On Monday, two crewmembers of a Saudi frigate were killed in a suicide attack by Houthi rebels near Hudaydah, on the Red Sea.
"A Saudi frigate came under a terrorist attack by three suicide boats belonging to the Houthi militias while on patrol west of the port of Hudaydah," the Saudi-led coalition said in a statement. "The Saudi ship dealt with the boats as necessary. However, one of the boats collided with the rear of the vessel, resulting in the explosion of the boat and a fire at the rear of the ship . . . Two members of the ship crew fell as martyrs and three others were injured." The coalition did not identify the frigate.
Houthi media outlets contested this account and said that the Saudi vessel had been hit by a guided missile. The group has not previously used suicide attacks, which are generally a hallmark of Sunni terrorist organizations like al Qaeda and Islamic State.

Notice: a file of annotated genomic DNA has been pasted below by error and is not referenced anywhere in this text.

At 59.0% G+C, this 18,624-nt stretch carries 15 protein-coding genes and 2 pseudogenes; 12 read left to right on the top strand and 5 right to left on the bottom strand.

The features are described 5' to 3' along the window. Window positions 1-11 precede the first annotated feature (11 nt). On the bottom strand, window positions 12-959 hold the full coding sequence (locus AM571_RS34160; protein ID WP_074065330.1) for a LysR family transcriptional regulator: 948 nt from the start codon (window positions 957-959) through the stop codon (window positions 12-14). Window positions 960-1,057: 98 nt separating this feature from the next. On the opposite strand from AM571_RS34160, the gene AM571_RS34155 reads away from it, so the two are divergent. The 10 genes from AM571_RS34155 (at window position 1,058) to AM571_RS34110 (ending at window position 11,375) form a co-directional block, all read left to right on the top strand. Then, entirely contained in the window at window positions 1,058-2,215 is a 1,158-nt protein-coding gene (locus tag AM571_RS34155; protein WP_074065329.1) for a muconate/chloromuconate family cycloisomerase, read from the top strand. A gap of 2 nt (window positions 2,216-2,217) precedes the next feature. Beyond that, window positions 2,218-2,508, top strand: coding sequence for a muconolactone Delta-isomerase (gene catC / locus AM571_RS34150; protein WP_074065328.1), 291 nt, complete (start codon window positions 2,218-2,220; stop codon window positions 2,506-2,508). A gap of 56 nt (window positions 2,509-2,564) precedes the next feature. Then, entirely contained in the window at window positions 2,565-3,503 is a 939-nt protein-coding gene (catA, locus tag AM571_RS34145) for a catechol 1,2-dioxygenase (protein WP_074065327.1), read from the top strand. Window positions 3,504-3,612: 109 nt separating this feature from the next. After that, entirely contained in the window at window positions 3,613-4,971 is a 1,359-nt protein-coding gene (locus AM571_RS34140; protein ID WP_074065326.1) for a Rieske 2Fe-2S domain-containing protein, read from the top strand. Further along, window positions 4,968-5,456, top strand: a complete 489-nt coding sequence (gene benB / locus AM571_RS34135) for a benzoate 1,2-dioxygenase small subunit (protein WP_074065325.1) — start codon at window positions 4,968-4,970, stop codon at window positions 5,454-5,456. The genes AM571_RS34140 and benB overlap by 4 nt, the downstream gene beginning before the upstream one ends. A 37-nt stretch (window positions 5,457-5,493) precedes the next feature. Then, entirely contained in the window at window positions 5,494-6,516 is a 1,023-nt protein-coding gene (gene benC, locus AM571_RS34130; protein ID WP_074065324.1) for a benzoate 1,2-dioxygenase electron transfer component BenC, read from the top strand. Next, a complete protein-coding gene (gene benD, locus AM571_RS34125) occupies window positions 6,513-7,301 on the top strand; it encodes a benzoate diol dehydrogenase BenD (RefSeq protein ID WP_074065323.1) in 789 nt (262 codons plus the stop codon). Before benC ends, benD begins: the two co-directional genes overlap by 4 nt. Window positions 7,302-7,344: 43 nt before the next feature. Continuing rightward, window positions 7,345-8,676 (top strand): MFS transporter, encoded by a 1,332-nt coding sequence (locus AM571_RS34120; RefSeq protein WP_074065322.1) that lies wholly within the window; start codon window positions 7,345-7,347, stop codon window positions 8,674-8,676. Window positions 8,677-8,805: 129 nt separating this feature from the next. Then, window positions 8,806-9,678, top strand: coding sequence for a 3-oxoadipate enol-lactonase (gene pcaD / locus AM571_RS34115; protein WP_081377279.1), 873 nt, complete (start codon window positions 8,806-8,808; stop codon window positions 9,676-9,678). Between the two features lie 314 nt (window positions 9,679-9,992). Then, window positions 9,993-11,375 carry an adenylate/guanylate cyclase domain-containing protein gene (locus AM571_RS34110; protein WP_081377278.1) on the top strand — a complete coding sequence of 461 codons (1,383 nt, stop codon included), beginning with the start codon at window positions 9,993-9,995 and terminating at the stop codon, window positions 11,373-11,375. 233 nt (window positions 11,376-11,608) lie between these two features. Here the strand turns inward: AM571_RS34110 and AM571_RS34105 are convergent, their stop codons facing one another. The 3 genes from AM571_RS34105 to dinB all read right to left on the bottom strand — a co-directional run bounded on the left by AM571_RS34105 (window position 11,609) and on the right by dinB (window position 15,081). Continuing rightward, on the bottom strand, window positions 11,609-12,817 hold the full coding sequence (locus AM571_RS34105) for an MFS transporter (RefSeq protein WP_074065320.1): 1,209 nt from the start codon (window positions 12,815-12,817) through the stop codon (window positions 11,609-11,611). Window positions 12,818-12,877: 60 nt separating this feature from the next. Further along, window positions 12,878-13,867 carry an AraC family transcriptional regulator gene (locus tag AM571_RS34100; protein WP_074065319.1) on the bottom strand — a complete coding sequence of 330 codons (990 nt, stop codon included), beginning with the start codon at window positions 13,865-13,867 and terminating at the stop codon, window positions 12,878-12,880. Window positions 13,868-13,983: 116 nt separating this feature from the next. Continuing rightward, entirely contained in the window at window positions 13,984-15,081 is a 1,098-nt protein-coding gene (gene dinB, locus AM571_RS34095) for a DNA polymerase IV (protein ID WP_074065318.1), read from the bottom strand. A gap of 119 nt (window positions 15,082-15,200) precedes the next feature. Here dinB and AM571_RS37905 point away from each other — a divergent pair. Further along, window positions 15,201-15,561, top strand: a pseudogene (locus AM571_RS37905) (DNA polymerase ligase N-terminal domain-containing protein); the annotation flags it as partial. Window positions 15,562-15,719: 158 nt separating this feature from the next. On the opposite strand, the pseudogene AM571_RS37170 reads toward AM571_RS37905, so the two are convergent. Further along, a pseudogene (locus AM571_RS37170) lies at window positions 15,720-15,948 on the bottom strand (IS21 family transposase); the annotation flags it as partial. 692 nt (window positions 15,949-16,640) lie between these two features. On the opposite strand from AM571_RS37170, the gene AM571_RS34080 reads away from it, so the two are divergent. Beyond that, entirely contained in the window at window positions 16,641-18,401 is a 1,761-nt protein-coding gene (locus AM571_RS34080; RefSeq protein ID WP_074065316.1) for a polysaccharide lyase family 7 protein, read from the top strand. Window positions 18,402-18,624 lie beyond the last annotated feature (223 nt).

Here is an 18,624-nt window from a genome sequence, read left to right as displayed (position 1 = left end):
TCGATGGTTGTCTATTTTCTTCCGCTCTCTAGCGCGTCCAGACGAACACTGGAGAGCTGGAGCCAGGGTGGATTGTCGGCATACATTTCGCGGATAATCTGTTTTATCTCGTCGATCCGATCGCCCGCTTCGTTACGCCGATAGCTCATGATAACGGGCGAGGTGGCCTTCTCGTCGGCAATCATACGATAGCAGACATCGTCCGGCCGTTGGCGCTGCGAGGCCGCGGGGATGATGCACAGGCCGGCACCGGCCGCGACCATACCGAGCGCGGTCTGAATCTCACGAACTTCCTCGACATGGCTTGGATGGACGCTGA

In October, Houthi forces used a guided missile to destroy a former U.S. Navy vessel, the HSV-2 Swift. In a subsequent attack on the American destroyer USS Mason, Houthi militants launched two missiles, neither of which found their target. The Navy retaliated with Tomahawk cruise missile strikes, destroying radar installations that had been active during the previous attacks.
Fox News reported Tuesday that American defense officials believe that the strike on the Saudi frigate may also have been meant for a U.S. vessel. A video of Monday’s attack shown by Houthi media includes audio of a Yemeni fighter chanting "death to America, death to Israel."
The Saudi coalition warned in a statement Monday that the attack on the frigate could "affect the international navigation and the flow of humanitarian and medical assistance to the port [of Hudaydah].” Saudi naval forces have blockaded Hudaydah and other Houthi-controlled ports, and human rights groups say that this is creating a food shortage affecting millions of Yemeni citizens.